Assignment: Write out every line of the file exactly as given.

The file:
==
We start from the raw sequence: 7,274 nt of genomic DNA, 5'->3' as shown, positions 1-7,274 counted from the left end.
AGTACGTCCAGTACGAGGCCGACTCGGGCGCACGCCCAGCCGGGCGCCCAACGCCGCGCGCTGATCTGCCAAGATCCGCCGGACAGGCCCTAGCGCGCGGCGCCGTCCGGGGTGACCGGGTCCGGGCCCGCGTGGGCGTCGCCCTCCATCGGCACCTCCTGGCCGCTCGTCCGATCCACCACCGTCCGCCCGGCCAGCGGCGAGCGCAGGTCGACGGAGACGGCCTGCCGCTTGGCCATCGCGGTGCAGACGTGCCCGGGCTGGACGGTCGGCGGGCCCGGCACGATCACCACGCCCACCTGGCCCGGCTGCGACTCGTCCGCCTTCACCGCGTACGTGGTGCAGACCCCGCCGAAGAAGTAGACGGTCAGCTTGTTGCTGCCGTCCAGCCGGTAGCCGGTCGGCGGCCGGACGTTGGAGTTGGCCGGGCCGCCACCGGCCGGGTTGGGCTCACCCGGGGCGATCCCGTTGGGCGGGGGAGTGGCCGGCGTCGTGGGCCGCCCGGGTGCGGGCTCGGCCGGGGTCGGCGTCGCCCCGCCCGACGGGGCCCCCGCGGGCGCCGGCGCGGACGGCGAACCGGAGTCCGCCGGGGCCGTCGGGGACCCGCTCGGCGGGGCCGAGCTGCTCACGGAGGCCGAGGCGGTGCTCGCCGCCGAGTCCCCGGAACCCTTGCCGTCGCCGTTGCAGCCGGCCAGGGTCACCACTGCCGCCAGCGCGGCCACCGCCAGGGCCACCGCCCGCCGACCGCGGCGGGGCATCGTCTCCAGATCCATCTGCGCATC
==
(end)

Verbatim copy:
We start from the raw sequence: 7,274 nt of genomic DNA, 5'->3' as shown, positions 1-7,274 counted from the left end.
AGTACGTCCAGTACGAGGCCGACTCGGGCGCACGCCCAGCCGGGCGCCCAACGCCGCGCGCTGATCTGCCAAGATCCGCCGGACAGGCCCTAGCGCGCGGCGCCGTCCGGGGTGACCGGGTCCGGGCCCGCGTGGGCGTCGCCCTCCATCGGCACCTCCTGGCCGCTCGTCCGATCCACCACCGTCCGCCCGGCCAGCGGCGAGCGCAGGTCGACGGAGACGGCCTGCCGCTTGGCCATCGCGGTGCAGACGTGCCCGGGCTGGACGGTCGGCGGGCCCGGCACGATCACCACGCCCACCTGGCCCGGCTGCGACTCGTCCGCCTTCACCGCGTACGTGGTGCAGACCCCGCCGAAGAAGTAGACGGTCAGCTTGTTGCTGCCGTCCAGCCGGTAGCCGGTCGGCGGCCGGACGTTGGAGTTGGCCGGGCCGCCACCGGCCGGGTTGGGCTCACCCGGGGCGATCCCGTTGGGCGGGGGAGTGGCCGGCGTCGTGGGCCGCCCGGGTGCGGGCTCGGCCGGGGTCGGCGTCGCCCCGCCCGACGGGGCCCCCGCGGGCGCCGGCGCGGACGGCGAACCGGAGTCCGCCGGGGCCGTCGGGGACCCGCTCGGCGGGGCCGAGCTGCTCACGGAGGCCGAGGCGGTGCTCGCCGCCGAGTCCCCGGAACCCTTGCCGTCGCCGTTGCAGCCGGCCAGGGTCACCACTGCCGCCAGCGCGGCCACCGCCAGGGCCACCGCCCGCCGACCGCGGCGGGGCATCGTCTCCAGATCCATCTGCGCATC